Protests erupt after Roe v. Wade falls


It started with a moment of silence. Then screams. And then it was a furious rage.

That was the scene outside the Nassau County Courthouse in Mineola on Friday in the hours following the U.S. Supreme Court’s decision in Dobbs v. Jackson Women’s Health Organization that is widely seen as overturning the U.S. Constitutional protection given to abortion access in 1973’s Roe v. Wade decision.

The 6-3 ruling found in favor of a 2018 Mississippi state law that banned most abortion procedures after the first 15 weeks of pregnancy. When it came to Roe v. Wade — and a 1992 ruling in Planned Parenthood v. Casey that reinforced that original decision — the court was more divided, with Chief Justice John Roberts joining the liberal minority. But that wasn’t enough to maintain the constitutionality of abortion access, losing 5-4.

Friday’s courthouse protest was organized by Long Island Rapid Response I Dissent Rally, which got a head start on the decision thanks to an unprecedented leak of the majority opinion last month. Rally organizers believe some 36 states will now make abortion illegal.

New York will not be one of those states, however. The state legislature has already codified Roe v. Wade, keeping its abortion access intact. However, other states are expected to remove such access, including in pregnancies resulting from sexual assault and incest in states like Arkansas, Texas and Missouri.

Many states pre-empted the decision with so-called “trigger bans,” making abortion illegal there the moment the court removed its Constitutional protection.

“Oppressing access to reproductive health is a racial justice issue,” Nia Adams of the Long Island Progressive Coalition, told the courthouse crowd on Friday. “To add further insult to injury, the facts remain that Black maternity mortality rate in this country is four times higher for Black women than for our white counterparts.”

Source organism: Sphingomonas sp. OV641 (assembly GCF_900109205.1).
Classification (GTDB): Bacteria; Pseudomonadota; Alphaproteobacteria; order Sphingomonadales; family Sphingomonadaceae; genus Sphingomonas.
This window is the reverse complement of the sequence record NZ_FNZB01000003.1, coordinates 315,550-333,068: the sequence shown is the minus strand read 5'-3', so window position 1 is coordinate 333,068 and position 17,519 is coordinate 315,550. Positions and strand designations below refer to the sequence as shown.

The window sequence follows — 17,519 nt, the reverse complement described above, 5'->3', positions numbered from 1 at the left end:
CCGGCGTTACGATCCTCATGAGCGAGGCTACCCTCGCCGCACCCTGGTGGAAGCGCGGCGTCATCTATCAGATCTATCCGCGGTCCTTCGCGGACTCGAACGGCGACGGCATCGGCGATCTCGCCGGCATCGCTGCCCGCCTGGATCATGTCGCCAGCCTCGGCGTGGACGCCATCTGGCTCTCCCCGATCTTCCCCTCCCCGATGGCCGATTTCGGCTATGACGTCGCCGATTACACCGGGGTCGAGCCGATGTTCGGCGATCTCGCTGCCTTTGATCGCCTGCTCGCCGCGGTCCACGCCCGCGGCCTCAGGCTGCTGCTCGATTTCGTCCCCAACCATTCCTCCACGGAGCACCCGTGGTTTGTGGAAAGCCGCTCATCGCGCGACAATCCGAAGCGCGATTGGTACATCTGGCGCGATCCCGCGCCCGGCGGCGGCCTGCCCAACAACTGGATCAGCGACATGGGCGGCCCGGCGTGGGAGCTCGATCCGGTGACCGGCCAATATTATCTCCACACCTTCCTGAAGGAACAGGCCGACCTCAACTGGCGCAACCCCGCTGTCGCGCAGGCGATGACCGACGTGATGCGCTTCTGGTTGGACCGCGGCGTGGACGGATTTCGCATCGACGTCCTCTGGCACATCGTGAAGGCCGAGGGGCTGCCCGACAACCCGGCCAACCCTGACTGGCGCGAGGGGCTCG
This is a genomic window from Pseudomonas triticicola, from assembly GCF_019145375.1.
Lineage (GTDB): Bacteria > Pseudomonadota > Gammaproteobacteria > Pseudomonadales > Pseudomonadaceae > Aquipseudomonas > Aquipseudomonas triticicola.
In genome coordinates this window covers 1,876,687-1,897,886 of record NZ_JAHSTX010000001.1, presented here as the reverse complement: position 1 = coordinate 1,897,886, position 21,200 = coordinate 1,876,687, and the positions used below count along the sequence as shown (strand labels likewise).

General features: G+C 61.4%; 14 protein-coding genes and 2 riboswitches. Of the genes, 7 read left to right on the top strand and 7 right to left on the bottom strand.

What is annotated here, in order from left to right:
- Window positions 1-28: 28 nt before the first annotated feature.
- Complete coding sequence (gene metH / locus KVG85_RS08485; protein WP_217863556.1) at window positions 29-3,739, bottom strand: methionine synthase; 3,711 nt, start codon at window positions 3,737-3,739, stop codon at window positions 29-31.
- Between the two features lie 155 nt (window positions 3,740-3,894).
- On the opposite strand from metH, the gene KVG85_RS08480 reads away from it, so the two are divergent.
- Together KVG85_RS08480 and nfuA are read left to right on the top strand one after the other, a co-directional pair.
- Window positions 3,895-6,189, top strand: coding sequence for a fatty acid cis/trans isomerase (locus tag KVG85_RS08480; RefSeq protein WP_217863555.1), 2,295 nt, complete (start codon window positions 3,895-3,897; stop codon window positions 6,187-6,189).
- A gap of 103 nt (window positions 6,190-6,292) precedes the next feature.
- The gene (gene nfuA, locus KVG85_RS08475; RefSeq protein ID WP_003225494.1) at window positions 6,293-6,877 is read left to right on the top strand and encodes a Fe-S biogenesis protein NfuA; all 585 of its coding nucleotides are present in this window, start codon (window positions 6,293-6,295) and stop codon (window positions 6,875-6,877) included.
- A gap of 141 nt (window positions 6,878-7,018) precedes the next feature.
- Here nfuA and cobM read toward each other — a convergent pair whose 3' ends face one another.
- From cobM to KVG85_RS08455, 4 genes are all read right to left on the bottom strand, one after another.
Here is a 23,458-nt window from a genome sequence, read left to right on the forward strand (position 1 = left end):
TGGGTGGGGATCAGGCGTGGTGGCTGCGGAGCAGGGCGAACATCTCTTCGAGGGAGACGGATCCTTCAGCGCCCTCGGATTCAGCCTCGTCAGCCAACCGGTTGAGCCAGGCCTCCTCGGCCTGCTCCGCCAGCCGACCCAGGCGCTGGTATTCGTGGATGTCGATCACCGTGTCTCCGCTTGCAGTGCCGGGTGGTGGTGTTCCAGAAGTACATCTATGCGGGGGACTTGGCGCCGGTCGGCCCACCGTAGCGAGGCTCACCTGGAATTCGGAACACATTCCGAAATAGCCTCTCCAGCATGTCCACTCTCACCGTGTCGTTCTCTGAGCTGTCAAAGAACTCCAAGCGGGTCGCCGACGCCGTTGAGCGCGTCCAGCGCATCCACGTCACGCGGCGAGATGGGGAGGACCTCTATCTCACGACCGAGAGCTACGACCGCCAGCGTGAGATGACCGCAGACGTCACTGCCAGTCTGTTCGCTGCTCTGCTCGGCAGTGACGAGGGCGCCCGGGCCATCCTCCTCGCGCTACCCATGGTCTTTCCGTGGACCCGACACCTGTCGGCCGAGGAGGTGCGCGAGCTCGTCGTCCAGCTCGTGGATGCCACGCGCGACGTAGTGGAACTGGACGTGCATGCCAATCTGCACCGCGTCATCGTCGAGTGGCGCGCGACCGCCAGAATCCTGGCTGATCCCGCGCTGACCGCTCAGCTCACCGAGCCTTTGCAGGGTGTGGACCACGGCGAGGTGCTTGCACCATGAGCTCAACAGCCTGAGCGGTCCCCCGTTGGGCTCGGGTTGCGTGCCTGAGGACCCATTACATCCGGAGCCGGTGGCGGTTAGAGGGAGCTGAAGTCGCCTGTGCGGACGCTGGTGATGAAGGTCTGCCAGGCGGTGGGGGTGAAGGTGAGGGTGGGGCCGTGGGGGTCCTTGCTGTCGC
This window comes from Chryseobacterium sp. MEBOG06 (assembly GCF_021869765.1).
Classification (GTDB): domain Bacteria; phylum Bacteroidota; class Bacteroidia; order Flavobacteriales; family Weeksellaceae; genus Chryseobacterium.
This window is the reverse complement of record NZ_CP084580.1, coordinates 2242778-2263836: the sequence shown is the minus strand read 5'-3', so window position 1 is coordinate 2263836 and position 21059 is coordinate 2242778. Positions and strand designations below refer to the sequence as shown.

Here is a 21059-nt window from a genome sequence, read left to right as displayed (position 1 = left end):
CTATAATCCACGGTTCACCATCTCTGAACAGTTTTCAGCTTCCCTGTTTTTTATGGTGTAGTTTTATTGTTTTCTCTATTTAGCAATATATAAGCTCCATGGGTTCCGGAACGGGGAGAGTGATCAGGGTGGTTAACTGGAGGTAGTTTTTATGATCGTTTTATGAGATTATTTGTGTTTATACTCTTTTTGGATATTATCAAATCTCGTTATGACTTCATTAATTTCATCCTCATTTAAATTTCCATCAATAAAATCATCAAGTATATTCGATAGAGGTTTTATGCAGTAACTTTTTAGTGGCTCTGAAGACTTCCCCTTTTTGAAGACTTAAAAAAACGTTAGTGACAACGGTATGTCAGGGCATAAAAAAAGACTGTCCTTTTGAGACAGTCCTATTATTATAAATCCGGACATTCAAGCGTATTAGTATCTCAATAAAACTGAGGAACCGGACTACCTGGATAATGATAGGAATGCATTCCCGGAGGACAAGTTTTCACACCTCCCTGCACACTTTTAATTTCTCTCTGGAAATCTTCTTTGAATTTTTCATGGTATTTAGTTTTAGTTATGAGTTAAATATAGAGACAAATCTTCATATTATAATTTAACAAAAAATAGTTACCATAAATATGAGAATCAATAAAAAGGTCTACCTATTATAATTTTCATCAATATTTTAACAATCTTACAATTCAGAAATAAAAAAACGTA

Ellen Meister is no stranger to such protests. Hailing from Jericho, she attended her first march in 1982 in Washington.

“It’s been a long time and I’m tired, but I’m here because it’s important,” Meister said. “I’m long past the age where it’s going to matter to me, but I care about women’s rights and bodily autonomy.”

She held up a sign with a bloodied coat hanger, symbolizing how society can’t go back to barbaric and unsafe methods of abortions.

“I wanted to make a really dramatic statement because this is reality,” Meister said. “People are going to die.”

But not everyone was disappointed in the decision. U.S. Rep. Lee Zeldin, who is seeking the Republican nomination for governor, called the court’s decision a “victory for life, for family, for the Constitution, and for federalism.”

“Today is yet another reminder that New York clearly needs to do a much better job to promote, respect and defend life,” the congressman added.

Northwell Health released a statement soon after the decision, saying it was disappointed by the court’s ruling.

“This decision is a setback for women’s reproductive health. Our concern as the region’s largest health care provider is that this ruling will succeed in ending access to safe abortions and disproportionately cause harm to those who already have limited access to health care.”

Jay is worried about that as well. They held a sign at the rally declaring “abortion is trans health care,” telling a reporter how  the transgender community continues to be excluded from the conversation.

“We’re not only women, even though women are very important to the conversation, obviously,” Jay said, “but I think it’s important to remember our marginalized communities that’re disproportionally affected by this.”